6 days in Manchester
Despite its large populace (second in UK metropolitan area to London), many parts of Manchester feel deserted, forgotten, unfinished. The city has the world’s first train station, but it is neither preserved nor called out as a landmark. Manchester’s “castle” is a two-brick-high cross-sectional reconstruction, flanked by signs depicting how the full building and village would have looked before they were destroyed. Museum signs call out long-gone exhibits, patient tendrils of ivy pry apart brick and concrete archways, and a decommissioned railway bridge wears a coat of grass and fibrous plant tissue. But my favorite sections of town are apocalyptically overgrown, and give you the feeling of seeing something you’re not supposed to yet. Serving as the perfect foil to nature’s gradual reclamation is Manchester’s tallest building, the always-visible Hilton glass tower, which holds a living oak tree as a prisoner of war in its upper floors.
Manchester is a city without pretense, a mass of things thrown together the way a kid builds a fort — and for most, it takes some knowledge of the child architect to find charm in his twisted mess of wood and nails. Lydia, my host who I’d met at the festival back in Newcastle, grew up with that kid and considers him one of her best friends. Avoiding buses and drunken college students as we biked around town, she pointed out details like the leaf patterns on the main road’s yellow fog line from when they painted it during the Fall, the underground bar that used to be a public restroom, and Hitler’s favorite hotel.
When I visited, Lydia was still shining with a post-trip afterglow from living in Poland for a year. With the same mixture of groundedness and manic claustrophobia I’ve seen in others immediately after their homecomings, she was cannon-balling back into her hometown social pools. During my stay we went to two birthday parties, a going-away party, and several no-excuse-needed nights out, and I also got some quality time with Lydia’s dad, Graham, and brother, Kieran, when the two of them took me to a local rugby game.
On our way to the match, Graham showed me the hotel where Rolls-Royce was formed and the train station that inspired Simon and Garfunkel’s “Homeward Bound.” The game was a rowdy grudge match against the hated Widnes, who we crushed 38 – 18. Not about to send me off without souvenirs, Graham made a point of buying me a rugby brochure and Kieran gave me the team-colored scarf he’d let me wear as proof of allegiance during the game. And at the end of my stay, Lydia saw me off with a 200-forint bill, a novel she’d told me about in Newcastle, and a postcard of Hitler’s favorite hotel.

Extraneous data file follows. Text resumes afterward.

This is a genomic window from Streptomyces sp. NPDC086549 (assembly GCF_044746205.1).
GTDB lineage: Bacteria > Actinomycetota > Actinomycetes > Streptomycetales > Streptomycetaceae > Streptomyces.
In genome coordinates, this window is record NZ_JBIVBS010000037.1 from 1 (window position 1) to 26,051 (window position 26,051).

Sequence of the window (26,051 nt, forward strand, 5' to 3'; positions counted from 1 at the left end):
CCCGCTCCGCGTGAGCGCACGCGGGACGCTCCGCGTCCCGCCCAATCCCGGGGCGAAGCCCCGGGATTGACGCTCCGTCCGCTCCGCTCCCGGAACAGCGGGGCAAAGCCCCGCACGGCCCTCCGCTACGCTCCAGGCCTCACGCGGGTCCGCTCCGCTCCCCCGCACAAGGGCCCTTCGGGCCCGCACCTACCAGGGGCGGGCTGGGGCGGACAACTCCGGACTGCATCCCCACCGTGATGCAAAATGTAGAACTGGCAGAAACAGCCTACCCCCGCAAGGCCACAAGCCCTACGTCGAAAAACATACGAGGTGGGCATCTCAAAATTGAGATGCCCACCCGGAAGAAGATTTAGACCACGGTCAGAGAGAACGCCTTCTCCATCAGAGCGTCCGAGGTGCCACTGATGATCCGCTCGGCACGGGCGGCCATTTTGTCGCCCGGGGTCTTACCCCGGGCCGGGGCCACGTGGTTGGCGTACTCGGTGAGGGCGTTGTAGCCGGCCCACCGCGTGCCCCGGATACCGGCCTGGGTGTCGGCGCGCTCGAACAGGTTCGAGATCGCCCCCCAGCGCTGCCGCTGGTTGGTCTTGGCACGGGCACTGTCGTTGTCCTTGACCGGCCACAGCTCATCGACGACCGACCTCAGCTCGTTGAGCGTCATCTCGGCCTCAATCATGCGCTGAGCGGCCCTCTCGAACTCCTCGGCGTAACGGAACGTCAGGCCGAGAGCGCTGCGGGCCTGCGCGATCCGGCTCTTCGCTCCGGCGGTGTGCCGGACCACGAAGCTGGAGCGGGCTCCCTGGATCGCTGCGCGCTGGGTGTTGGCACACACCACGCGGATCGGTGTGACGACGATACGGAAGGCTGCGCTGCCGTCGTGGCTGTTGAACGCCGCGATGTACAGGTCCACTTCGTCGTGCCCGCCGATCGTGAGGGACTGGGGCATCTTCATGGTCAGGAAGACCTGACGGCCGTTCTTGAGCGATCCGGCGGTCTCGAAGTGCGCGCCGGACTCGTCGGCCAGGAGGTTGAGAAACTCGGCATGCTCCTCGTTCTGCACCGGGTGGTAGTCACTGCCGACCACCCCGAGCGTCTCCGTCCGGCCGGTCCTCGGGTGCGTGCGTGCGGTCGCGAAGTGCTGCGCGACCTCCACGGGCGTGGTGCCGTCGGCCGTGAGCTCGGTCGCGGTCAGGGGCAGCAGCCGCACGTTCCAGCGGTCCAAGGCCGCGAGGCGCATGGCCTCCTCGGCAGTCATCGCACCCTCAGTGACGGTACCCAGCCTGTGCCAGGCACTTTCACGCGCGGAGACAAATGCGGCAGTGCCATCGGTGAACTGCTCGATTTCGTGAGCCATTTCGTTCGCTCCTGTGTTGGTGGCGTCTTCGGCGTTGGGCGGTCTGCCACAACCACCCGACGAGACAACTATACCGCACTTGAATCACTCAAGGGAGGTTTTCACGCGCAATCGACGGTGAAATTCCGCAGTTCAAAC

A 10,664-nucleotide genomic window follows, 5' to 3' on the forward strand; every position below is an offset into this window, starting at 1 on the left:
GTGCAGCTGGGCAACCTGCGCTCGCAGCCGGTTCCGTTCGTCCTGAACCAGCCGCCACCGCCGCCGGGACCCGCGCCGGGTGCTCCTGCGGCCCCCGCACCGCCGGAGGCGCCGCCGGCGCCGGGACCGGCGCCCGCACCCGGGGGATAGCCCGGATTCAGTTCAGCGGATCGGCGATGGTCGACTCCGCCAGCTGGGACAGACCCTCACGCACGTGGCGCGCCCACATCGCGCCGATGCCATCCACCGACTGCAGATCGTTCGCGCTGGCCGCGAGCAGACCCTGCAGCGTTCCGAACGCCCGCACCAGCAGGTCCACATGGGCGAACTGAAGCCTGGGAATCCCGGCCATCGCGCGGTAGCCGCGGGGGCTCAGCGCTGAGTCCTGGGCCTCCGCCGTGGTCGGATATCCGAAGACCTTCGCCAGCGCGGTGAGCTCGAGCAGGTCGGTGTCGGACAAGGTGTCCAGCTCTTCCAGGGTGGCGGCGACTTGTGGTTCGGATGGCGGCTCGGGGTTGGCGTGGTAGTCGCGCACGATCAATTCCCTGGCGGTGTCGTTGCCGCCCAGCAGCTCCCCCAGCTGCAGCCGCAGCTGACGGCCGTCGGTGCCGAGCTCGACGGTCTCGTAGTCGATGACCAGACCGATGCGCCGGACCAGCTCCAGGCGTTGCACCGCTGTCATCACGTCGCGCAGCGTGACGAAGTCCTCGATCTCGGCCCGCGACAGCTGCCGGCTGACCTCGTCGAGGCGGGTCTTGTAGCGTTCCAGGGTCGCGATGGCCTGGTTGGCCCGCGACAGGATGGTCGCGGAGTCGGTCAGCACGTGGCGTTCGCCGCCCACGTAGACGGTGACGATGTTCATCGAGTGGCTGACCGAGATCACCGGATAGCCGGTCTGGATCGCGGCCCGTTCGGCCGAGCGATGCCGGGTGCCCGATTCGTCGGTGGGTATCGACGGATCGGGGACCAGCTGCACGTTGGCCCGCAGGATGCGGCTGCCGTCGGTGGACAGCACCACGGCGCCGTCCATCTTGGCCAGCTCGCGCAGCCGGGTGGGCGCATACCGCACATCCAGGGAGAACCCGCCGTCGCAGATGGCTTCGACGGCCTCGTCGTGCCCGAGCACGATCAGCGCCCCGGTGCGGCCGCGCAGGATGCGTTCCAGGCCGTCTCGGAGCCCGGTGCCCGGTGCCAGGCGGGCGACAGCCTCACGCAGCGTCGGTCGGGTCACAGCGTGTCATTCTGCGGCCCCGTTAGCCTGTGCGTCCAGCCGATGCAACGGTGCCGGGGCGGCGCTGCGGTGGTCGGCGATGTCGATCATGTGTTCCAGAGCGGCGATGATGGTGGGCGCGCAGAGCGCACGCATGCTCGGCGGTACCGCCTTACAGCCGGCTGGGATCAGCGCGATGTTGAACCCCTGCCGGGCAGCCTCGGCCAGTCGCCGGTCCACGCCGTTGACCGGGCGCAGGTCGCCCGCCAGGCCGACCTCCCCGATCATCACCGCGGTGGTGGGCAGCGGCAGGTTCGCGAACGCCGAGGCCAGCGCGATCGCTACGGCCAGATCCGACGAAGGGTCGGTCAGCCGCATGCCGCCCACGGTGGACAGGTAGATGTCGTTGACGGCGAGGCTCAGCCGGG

2 days in Liverpool
I went to Liverpool not for its beautiful waterfront or for its role in musical history, but to catch a cheap flight. It turned out to be one of the friendliest places I’ve ever been.
First was the four-person team at a local pharmacy who all stopped what they were doing to help me with directions to my hostel (one scoured a map, one referenced an old Thomas-Guide-style book, one checked online, and one wrestled his memory).
Then the random man on the street who saw my backpack and excitedly asked, “Where have you been? Where have you been?” before exchanging stories with me for a few minutes.
Then the group of teenaged pseudo-thugs on the steps of a museum, who first politely let me know in their Beatlean accents that it was closed and when it would re-open, then softened even further upon hearing me speak, asking about the States and unsarcastically proclaiming the American accent “the coolest in the world.”
Then Hanne, my Belgian host with a Masters in Western Literature, who took me to a group Toy Story 3 viewing and board-game afterparty followed by a hole-in-the-wall takeout place on the way back to her apartment, trying to pay for everything along the way.
Then the Kurdish proprietor of that hole-in-the-wall, letting us in past closing time, sharing with us the secrets to great naan that he’d learned since first cooking it at age 16. He showed us how he made it, spinning the dough like a pizza, quickly percussing it with his fingertips, and carefully seasoning the bumpy-thin mass before slapping it with a bag of flour onto the inside of the hollowed sphere of a gas-and-coal oven. As he withdrew his hand from the metal furnace, Hanne asked if he’d ever burned himself. He pointed to the thick white scars he wore like bracelets on both of his forearms. But the naan? Magnificent.